Effective Business Development When Working From Home
It’s of no surprise that 2020 started the biggest working-from-home trend in history.
Throughout April 2020, 47% of people worked remotely and 86% of those were doing so as a result of the COVID-19 pandemic (Office for National statistics).
Google recently announced that it’s global employee’s work-from-home policy had been extended, now allowing the majority of its 200,000 staff to work remotely until at least June 2021. One of the largest tech companies’ decision to extend their working policy into next year just indicates the expectation of a long pandemic and anticipates the way businesses operate to significantly change, now and possibly forever.
Many businesses are faced with further tough decisions about how and where their employees work from for the remainder of 2020 and into 2021. If you’re in a Business Development role (which includes just about everyone that runs a small to medium size business), how can you promote and sell your product or services effectively when you can’t sit in front of your clients?
Here are the Salesworxs Top 5 tips for remote selling
Turn the right opportunity into a virtual ‘face to face’ meeting
Businesses have been able to engage with clients and prospects using video calls for years thanks to online meeting services like Webex, Zoom, Microsoft Teams, Google Hangout and many others. Consider how to adapt standard practices for face-to-face meetings and turn them into virtual meetings. Don’t feel the need to jump straight into a ‘formal’ presentation, think about the things you’d typically do face to face to build empathy, establish a connection and build credibility before you get anywhere near using visual aids to help communicate your key messages.
Thinking outside the box can push you ahead of competitors and make you memorable for the right reasons. What could you send them in advance to watch or read, could you send them something in the post? There’s lots of ways to approach Business Development meetings and it’s not a one size fits all.
Focus, listening and mirroring is critical
These are critical skills in face-to-face communications but just as important when selling virtually. The added barrier of a phone or screen makes it difficult to read audience engagement, this is compounded by the endless distractions at both ends of the call. Turn off your notifications, close down your emails, silence or turn off your mobile phone. You can’t control what the client does but you can make sure you’re focused on ONE THING, your client.
Make notes and don’t be afraid to tell the client that’s what you’re doing. Most people would do this in a face to face meeting but with a camera in your face, many feel the need to constantly look into the lens, which you don’t need to do. We find that drawing mind maps is a great way to capture vital information quickly, which you can then use as part of your communication back to the client. The clients priority is their business. Use phrases or keywords that the client uses, one of the key foundations to negotiation and persuasion is mirroring. Play back to the client what they say to you.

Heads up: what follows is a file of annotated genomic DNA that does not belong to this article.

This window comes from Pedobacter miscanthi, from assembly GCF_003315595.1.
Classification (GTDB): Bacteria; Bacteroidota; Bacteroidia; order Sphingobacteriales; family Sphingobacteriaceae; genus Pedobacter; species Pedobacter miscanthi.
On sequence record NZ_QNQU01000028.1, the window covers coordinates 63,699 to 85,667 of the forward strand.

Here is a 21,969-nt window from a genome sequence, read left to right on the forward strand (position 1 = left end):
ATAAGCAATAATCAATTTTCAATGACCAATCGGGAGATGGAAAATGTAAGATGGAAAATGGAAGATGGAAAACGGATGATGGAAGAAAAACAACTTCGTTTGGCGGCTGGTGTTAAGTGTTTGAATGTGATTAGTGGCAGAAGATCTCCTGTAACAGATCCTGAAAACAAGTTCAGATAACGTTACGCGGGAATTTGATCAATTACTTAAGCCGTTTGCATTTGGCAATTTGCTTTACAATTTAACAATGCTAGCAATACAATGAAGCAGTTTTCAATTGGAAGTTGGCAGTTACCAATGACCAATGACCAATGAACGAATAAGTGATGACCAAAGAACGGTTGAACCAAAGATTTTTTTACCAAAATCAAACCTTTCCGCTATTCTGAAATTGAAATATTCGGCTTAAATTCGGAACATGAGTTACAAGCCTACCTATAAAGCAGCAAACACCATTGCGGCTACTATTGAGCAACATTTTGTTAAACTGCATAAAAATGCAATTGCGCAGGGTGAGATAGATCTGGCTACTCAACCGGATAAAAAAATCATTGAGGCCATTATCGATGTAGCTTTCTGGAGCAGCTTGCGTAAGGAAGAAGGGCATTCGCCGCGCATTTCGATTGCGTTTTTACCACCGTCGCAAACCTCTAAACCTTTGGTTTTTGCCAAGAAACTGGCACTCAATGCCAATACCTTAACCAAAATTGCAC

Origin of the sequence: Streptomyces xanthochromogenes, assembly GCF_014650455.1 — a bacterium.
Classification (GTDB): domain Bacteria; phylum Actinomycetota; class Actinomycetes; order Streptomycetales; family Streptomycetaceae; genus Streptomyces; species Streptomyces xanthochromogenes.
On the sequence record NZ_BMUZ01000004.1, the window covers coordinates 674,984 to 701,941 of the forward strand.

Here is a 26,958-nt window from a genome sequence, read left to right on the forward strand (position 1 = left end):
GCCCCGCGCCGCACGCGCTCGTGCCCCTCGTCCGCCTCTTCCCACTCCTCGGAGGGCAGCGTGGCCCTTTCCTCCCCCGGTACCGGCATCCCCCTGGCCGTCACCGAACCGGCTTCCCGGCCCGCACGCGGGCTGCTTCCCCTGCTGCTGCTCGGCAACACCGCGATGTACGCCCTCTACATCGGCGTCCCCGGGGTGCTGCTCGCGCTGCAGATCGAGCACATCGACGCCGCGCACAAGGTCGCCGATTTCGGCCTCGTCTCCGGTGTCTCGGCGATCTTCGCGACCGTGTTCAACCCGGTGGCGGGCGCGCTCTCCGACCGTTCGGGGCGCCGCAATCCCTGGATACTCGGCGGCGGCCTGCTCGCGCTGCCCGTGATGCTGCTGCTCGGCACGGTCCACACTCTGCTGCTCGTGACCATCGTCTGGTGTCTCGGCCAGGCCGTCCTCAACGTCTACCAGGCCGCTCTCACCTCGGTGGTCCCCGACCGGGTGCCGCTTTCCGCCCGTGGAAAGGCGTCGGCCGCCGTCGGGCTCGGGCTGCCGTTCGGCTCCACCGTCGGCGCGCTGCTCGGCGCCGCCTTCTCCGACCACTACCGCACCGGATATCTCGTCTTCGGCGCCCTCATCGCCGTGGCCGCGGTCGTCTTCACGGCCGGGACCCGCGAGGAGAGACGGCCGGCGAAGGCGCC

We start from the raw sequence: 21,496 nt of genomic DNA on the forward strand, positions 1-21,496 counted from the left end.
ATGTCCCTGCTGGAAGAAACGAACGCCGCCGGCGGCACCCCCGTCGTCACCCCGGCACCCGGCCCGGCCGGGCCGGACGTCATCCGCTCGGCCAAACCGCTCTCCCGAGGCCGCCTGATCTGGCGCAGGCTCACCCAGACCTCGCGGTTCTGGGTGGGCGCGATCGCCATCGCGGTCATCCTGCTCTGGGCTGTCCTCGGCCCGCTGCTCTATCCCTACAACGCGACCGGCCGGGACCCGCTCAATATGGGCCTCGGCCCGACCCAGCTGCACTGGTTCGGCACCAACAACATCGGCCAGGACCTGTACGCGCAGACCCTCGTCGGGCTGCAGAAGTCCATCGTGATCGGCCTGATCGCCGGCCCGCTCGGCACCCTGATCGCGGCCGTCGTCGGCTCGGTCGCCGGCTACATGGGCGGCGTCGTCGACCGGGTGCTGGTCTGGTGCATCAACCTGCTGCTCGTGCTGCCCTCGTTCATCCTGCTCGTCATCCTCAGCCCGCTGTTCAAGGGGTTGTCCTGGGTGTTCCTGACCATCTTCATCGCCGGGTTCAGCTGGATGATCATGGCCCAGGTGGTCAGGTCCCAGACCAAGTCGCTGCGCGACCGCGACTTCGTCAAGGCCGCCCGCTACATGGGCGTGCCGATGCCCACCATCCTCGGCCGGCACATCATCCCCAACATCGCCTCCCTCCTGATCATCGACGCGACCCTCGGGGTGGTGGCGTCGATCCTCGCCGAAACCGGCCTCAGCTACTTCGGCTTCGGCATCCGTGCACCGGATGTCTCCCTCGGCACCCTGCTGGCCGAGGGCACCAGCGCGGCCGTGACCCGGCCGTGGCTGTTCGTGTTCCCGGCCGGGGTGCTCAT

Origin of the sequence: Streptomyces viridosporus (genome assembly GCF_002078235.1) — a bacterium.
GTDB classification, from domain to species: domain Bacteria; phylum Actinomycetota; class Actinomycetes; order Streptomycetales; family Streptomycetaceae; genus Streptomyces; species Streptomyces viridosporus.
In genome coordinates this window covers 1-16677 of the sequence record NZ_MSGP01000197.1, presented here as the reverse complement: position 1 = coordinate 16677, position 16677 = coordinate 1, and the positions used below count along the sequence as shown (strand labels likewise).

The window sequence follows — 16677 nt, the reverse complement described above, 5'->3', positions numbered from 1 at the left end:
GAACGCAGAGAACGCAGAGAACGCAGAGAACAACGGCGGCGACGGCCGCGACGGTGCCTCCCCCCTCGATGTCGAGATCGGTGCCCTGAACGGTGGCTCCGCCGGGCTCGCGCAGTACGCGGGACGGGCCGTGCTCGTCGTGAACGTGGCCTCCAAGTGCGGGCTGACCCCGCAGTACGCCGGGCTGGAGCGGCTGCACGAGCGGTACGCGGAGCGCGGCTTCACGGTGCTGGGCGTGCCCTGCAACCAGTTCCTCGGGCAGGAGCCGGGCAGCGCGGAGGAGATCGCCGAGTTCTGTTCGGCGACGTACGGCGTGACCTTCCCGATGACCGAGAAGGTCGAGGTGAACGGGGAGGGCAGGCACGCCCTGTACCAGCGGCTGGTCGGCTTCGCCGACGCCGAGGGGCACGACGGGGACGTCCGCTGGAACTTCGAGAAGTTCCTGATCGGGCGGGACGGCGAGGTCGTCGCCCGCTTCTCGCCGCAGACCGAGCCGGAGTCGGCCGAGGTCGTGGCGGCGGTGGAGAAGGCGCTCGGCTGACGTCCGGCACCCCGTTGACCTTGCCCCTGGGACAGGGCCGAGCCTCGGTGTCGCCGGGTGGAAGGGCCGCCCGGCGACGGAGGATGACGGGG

Ensure your sales messaging is still relevant
Sales Messaging, often referred to as a Value Proposition (VP) is a set of clearly defined benefit statements that make your organisations products or services appealing to your clients. The formulation and articulation of your value proposition – the reason why people should work with you, is vital for your sales performance, yet misunderstood and undervalued by so many organisations.
So many businesses have changed in 2020 and the needs of your prospective clients may have also changed. Industries you may not have considered previously may now be your ideal clients. Adapt and update your value proposition according to how your business and your clients have changed. Make your value proposition compelling, concise and consistent. One way to do this by asking your existing clients why they work with you?
Set a sustainable pace for selling
If you and your sales team continually sell day in and day out and don’t take a break, you’ll burn out. Online sales are even more challenging and exhausting. Working 60+ hours a week won’t return a good productivity rate, and may even harm your brand.
A smaller number of well-prepared and quality pitches that have been personally planned for far outweigh a larger number of generic pitches aimed at the masses. You’ll see better results from an energised, well-prepared sales team.
Don’t forget about your existing clients!
So many businesses we work with neglect their existing clients. In the heat of the battle, the attention often shifts to new opportunities because of new business sales targets and the perception that you need to win more clients.
Existing clients will be far easier to get on the end of a video call or phone call than new clients, they are also significantly more likely to spend money with you than a new client. Our advice would be to leverage one of the many sales methodology account management techniques / plans to conduct a structured review with existing clients. Be open and honest with the client, you could even send them a copy of the sales planning tool before the video call. Most clients are like you, they want to grow and develop their business and face many of the challenges you face. Find out how they feel about you, your team, the work or products you’ve provided. Who else is approaching them, what can you do better, who else should you be building relationships with, the list goes on. You don’t need to do this all in a single call, you can break it up into a couple of calls that last maybe 15/20 minutes each.
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